WITH Jeremy Hunt busy bringing the NHS to its knees, it was fascinating — and timely — to learn about a far more benign (and altogether more successful) approach to patient care.
Talking about her book Henley Union Workhouse — The Story of Townlands (Brewin Books), Valerie Alasia treated a packed Town Hall to a riveting description of the standout features of Victorian medical and social welfare through the prism of Henley’s original poorhouse.
Erected in 1727, on the site of what is now the Kenton Theatre in New Street, the poorhouse was moved in 1790 — due to a surge in numbers — to the present listed buildings located near today’s Townlands hospital.
In 1836 capacity had reached 250 inmates and by 1870 the workhouse boasted a school housing 500 children and six acres of land for the inmates to grow vegetables.
By 1929 the end was in sight as the county councils dealt with the destitute whilst the children were fostered out. Only the elderly and sick remained in the workhouse, until 1948 — when the NHS took over the whole lot.
Valerie painted a picture of kind-hearted workhouse masters — William Jackson, the first master, and Samuel Mortlock, who died in office and kept in touch with the children long after they’d left — the essence of Victorian patronage.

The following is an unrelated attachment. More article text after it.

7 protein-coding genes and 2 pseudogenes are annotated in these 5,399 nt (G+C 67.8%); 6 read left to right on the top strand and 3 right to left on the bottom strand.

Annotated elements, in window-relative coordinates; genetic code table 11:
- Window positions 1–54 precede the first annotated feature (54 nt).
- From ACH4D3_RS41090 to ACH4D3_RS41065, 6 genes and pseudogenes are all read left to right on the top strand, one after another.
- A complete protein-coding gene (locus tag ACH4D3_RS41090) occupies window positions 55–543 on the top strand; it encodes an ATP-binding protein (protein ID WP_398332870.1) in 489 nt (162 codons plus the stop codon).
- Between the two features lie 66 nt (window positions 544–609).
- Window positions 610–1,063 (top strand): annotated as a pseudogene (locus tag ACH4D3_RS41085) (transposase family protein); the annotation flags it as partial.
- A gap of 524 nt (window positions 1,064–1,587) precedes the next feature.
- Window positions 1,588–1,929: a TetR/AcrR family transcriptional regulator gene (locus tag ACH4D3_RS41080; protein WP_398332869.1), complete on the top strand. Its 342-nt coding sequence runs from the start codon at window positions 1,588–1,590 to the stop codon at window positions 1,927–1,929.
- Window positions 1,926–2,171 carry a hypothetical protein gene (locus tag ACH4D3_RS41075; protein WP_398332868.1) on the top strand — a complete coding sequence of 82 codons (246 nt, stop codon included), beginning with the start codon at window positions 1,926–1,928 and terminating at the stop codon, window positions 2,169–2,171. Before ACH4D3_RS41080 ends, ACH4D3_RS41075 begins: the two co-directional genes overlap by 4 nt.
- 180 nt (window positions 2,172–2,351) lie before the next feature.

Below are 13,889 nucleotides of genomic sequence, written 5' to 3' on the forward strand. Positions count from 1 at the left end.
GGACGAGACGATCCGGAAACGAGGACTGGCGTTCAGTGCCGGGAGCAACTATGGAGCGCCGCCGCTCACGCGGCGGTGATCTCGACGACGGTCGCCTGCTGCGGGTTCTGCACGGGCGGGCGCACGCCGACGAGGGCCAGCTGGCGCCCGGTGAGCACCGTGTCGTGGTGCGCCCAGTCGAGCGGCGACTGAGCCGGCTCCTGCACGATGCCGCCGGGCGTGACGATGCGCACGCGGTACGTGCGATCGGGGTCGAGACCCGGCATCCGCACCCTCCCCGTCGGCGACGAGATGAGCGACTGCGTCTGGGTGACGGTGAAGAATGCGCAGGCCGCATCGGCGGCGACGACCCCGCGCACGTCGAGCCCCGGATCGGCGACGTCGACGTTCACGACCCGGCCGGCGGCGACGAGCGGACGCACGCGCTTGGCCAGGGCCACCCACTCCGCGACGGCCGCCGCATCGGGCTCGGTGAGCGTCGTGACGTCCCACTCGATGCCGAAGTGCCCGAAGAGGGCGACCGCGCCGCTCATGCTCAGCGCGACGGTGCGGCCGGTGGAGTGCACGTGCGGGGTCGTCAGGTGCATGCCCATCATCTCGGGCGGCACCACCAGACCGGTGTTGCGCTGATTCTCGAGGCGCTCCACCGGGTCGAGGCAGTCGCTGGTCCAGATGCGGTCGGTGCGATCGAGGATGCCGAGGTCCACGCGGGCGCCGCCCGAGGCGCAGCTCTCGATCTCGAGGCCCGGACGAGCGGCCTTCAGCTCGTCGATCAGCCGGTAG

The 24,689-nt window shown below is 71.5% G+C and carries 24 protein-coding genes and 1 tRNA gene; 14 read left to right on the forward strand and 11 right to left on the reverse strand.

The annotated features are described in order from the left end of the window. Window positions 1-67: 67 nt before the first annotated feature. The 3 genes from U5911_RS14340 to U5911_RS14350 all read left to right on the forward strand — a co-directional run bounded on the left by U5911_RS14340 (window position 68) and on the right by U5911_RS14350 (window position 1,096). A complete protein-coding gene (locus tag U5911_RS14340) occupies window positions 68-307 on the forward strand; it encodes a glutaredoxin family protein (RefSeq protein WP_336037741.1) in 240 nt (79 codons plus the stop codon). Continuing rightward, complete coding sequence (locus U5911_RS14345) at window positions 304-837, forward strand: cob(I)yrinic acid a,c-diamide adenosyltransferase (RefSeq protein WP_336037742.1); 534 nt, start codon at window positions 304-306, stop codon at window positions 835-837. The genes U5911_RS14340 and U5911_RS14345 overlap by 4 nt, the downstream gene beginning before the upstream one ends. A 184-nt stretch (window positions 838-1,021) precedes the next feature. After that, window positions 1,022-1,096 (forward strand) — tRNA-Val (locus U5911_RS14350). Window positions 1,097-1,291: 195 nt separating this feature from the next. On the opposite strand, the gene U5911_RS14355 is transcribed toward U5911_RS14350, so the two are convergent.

There was the odd bad apple — one schoolmaster impregnated a workhouse girl but protested that it was her fault “as paupers ought not to be allowed out into the grounds”.
Valerie also chronicled the Victorian lists and inventories of the workhouse stores — hops, malt, cheese, flour, beer, coal, calico, flannel, socks, shoes, handkerchiefs and coffins — tellingly poignant of “a day in a life” where some never made it out alive.
But even on death the benign nature of the Henley workhouse continued as the death certificate of former inmates did not state Henley Union Workhouse but rather “78 West Street, Henley” — the address of the workhouse gatekeeper’s lodge.
The Henley workhouse masters and the guardians who met once a fortnight in the boardroom, which still stands on the site, demonstrated that the key to their success in caring for the Henley poor, children, sick and elderly for over 200 years was local decision-making coupled with a disciplined, rigorous and practical approach to providing financial welfare, shot through with good plain common sense and compassion — which would teach today’s hospital managers and clinical commissioning groups a thing or two about achieving results.